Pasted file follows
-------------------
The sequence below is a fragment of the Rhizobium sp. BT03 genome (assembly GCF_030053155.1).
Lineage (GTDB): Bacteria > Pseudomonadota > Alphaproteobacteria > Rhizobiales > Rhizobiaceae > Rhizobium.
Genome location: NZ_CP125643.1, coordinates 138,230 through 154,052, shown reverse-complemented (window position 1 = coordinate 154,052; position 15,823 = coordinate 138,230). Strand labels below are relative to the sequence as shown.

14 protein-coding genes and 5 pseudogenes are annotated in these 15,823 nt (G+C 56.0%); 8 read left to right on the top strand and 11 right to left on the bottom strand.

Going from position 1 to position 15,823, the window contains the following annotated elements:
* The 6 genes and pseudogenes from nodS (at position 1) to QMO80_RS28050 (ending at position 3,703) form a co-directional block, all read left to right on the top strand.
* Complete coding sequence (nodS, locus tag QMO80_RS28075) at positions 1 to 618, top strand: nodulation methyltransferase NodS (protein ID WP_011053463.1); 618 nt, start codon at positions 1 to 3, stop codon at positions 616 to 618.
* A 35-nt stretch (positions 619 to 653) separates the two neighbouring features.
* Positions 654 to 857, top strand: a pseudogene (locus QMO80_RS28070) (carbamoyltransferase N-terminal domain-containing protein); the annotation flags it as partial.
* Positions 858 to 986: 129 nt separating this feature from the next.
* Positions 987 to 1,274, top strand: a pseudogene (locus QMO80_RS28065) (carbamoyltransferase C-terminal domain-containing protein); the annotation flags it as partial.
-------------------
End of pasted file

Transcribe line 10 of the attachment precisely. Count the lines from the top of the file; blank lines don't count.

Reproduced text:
* Positions 858 to 986: 129 nt separating this feature from the next.